It did not seem like a revolution. A botanical green smoothie and a snapper fish burger, it was. In a Bahamas health food cafe.
But future generations might look back at this as a pivotal moment – the first national launch of a technology that could upend commercial banking and even shake the US dollar’s status as the world’s de facto currency.
The refreshments were among the first items bought using the Sand Dollar, a digital currency issued by the Bahamian central bank for use across the country via an app.
“It’s instant – I get a message, and it’s received,” said Dawn Sands, owner of NRG, the cafe in the capital Nassau, showing Reuters via video how sales work.
“Once people get comfortable and educated, I think it’s going to be big.”
While this experiment in the archipelago nation of around 390,000 people is modest in itself, it is likely being closely watched by major central banks across the world, from the US Federal Reserve and European Central Bank to the People’s Bank of China and Bank of England.
They have been looking at issuing their own digital coins, having found themselves in a tricky position as the use of physical cash dwindles.
They are wary of a blockchain-based technology like bitcoin conceived to banish central banks, but reluctant to miss the boat on a potential game-changer and cede the field to Big Tech offerings like the Facebook-backed Diem, formerly Libra.
Smaller nations such as Cambodia have also, meanwhile, forged ahead with their own projects in digital currencies, which promise to extend financial services to people currently lacking access to banking, especially in the developing world.
The Bahamian scheme offers clues for other economies on how central bank digital currencies (CBDCs) can be introduced and work in practice – from getting users on board to helping businesses avoid costly payments fees.
“Everybody is interested in it – I think it’s arguably the first step,” said Philip Middleton, deputy chairman of the Omfif central banking think-tank in London.
“If I’m looking for lessons learned for the big boys, it’s the whole education piece – if this is successful, how have you persuaded the population to use this?”
The Sand Dollar was launched in October, with users coming aboard in the subsequent weeks. One of its core aims is to boost access to financial services to people in the archipelago, whose complex geography of 700 islands and remote keys throws up challenges in securely distributing cash.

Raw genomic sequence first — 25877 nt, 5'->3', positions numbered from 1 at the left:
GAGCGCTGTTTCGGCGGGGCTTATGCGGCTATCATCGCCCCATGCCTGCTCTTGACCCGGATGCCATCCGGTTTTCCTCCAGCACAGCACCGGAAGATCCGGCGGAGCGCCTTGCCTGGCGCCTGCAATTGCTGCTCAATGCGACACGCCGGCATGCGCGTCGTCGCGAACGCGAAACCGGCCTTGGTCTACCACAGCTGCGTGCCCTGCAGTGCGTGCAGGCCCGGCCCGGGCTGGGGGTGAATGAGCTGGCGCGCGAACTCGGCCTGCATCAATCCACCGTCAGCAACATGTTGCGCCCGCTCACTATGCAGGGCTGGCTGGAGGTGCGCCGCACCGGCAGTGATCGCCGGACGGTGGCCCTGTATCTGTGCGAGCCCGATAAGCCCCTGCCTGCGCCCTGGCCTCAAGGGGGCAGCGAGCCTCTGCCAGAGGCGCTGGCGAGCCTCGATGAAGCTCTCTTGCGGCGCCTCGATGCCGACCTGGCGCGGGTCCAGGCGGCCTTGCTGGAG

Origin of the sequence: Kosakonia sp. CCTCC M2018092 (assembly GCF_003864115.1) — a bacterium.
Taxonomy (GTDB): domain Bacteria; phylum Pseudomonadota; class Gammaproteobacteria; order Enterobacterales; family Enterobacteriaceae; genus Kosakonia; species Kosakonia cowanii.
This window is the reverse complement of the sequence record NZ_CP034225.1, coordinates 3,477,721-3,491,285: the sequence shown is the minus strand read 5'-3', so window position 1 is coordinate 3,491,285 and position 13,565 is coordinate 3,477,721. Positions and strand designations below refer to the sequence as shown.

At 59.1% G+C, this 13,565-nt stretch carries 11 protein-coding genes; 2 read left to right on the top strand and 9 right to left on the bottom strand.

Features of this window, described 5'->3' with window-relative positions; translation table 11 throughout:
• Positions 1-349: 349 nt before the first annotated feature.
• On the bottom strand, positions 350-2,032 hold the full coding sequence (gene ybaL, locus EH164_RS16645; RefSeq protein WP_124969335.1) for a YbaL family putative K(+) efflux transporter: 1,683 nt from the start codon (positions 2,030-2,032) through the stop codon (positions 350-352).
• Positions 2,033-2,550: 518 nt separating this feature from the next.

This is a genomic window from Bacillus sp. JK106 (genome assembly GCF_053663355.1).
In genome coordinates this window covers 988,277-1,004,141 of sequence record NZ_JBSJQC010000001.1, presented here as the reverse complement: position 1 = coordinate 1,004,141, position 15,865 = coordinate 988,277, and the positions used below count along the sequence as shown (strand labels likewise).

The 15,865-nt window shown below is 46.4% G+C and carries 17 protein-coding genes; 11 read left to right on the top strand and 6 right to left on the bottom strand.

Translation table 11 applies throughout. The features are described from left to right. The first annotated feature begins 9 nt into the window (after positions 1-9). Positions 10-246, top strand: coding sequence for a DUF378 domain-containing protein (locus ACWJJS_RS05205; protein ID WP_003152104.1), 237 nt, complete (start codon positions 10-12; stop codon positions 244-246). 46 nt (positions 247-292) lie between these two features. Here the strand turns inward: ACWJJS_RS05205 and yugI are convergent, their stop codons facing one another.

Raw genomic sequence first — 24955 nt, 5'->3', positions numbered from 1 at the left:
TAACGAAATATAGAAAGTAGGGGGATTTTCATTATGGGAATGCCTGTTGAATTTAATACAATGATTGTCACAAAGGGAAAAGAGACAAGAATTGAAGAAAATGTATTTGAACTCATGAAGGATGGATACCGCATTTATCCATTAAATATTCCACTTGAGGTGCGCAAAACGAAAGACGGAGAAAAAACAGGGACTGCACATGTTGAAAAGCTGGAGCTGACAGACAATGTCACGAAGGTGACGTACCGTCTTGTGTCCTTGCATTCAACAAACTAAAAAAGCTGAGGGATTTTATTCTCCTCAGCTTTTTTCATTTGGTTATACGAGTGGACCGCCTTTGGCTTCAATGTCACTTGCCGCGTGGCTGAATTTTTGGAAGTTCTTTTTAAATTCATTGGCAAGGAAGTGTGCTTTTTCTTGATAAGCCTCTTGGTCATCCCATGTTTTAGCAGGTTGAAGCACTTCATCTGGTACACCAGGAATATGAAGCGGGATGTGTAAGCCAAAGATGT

Payments are also a key area. At the NRG cafe, Sands said the technology would help smaller business avoid fees charged by credit card companies. She said she was charged around four per cent on credit and debit card sales of omelettes, panini and the like.
“For a small business, four per cent is a very big hit,” she said.
The virtual coin is issued by the Central Bank of The Bahamas to digital wallets held by an initial tranche of six licensed money-transfer and payment firms. Through them, people and businesses can then access, hold and spend coin via an app.
Three other companies, including a commercial bank, are undergoing checks for entry to the scheme, the central bank said, without giving further details.
The early signs are positive, though there are only $130,000 (Sh14.3 million) worth of Sand Dollars in circulation at present, central bank data shows, compared with $508 million (Sh55.8 billion) worth of traditional Bahamas dollars.
Interviews with the Central Bank of The Bahamas, Sand Dollar users and three of the financial firms offering the tech suggest that, so far, it is functioning as a way to pay.
“We have merchants right now that have come on board in terms of integrating it into their system for persons to be able to purchase products for them,” said Deirdre Andrews of Omni Financial Group, a money transfer firm.
“The start of it is the movement of money back and forth.”
To introduce the virtual currency, the central bank launched a social media campaign on Instagram, where its workers discuss their experience of the pilot scheme.
“A key lesson is that stakeholder engagement is important,” said John Kim, general counsel for NZIA, the tech firm that developed the Sand Dollar.
“You can say, ‘adoption is important,’ but people need to use it – people need to get integrated into this.”
CBDCs are different from cryptocurrencies like bitcoin, though both are based on blockchain technology. They are issued by a central bank while bitcoin is produced by “miners” solving maths puzzles, with no central authority.
They are a complete replacement for notes and coins, also differing from electronic cash used to pay with cards or PayPal, which is merely a representation of physical money.
If there is a major shift from credit and debit cards to CBDCs, big payments firms and banks could see lucrative fees charged to process transactions evaporate.
In a sign of how some may seek to hedge the risk, Mastercard said in September it was creating a platform to help central banks test how digital currencies could be developed and used.
Bigger tests await with other larger CBDCs, with China the most advanced among major economies with it digital yuan – something it hopes could reduce its dependence on the global dollar payment system.
The Bahamian coin also does not allow individuals to hold accounts directly with the central bank – which could drain deposits from commercial lenders and shake their business models.
As such the project offers few clues to the impact of CBDCs on traditional financial firms, a key area of interest for major economies as they weigh the risks of the technology.
Kimwood Mott, who is overseeing the project at the central bank, said one attraction for many business owners had been the prospect of avoiding physical cash during the pandemic.
“It’s fast, seamless and – in the age of Covid – it’s safe.”